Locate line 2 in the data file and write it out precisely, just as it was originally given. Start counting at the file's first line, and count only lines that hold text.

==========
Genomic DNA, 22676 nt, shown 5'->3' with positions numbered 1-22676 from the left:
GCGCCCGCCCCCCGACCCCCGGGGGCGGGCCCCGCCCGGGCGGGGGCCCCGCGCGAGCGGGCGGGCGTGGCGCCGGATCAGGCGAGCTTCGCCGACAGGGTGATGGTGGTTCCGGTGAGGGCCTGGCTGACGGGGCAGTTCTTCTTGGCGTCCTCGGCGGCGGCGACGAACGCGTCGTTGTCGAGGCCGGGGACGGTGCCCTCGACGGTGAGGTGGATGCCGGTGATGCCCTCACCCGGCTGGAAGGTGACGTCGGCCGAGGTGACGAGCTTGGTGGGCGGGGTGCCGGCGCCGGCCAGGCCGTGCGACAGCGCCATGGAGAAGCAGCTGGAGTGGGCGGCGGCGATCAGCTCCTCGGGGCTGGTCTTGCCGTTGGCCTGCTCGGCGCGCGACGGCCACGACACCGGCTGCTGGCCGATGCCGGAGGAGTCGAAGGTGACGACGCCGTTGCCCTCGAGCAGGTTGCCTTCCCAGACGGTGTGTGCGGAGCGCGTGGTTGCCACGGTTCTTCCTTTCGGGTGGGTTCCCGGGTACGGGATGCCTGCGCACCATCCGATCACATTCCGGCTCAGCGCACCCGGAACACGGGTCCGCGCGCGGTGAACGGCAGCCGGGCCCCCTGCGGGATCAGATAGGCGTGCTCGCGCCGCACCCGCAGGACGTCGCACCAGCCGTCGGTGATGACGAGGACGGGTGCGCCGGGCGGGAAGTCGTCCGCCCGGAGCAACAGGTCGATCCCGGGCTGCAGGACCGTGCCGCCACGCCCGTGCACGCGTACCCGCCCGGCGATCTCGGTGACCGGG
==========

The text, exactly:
GCGCCCGCCCCCCGACCCCCGGGGGCGGGCCCCGCCCGGGCGGGGGCCCCGCGCGAGCGGGCGGGCGTGGCGCCGGATCAGGCGAGCTTCGCCGACAGGGTGATGGTGGTTCCGGTGAGGGCCTGGCTGACGGGGCAGTTCTTCTTGGCGTCCTCGGCGGCGGCGACGAACGCGTCGTTGTCGAGGCCGGGGACGGTGCCCTCGACGGTGAGGTGGATGCCGGTGATGCCCTCACCCGGCTGGAAGGTGACGTCGGCCGAGGTGACGAGCTTGGTGGGCGGGGTGCCGGCGCCGGCCAGGCCGTGCGACAGCGCCATGGAGAAGCAGCTGGAGTGGGCGGCGGCGATCAGCTCCTCGGGGCTGGTCTTGCCGTTGGCCTGCTCGGCGCGCGACGGCCACGACACCGGCTGCTGGCCGATGCCGGAGGAGTCGAAGGTGACGACGCCGTTGCCCTCGAGCAGGTTGCCTTCCCAGACGGTGTGTGCGGAGCGCGTGGTTGCCACGGTTCTTCCTTTCGGGTGGGTTCCCGGGTACGGGATGCCTGCGCACCATCCGATCACATTCCGGCTCAGCGCACCCGGAACACGGGTCCGCGCGCGGTGAACGGCAGCCGGGCCCCCTGCGGGATCAGATAGGCGTGCTCGCGCCGCACCCGCAGGACGTCGCACCAGCCGTCGGTGATGACGAGGACGGGTGCGCCGGGCGGGAAGTCGTCCGCCCGGAGCAACAGGTCGATCCCGGGCTGCAGGACCGTGCCGCCACGCCCGTGCACGCGTACCCGCCCGGCGATCTCGGTGACCGGG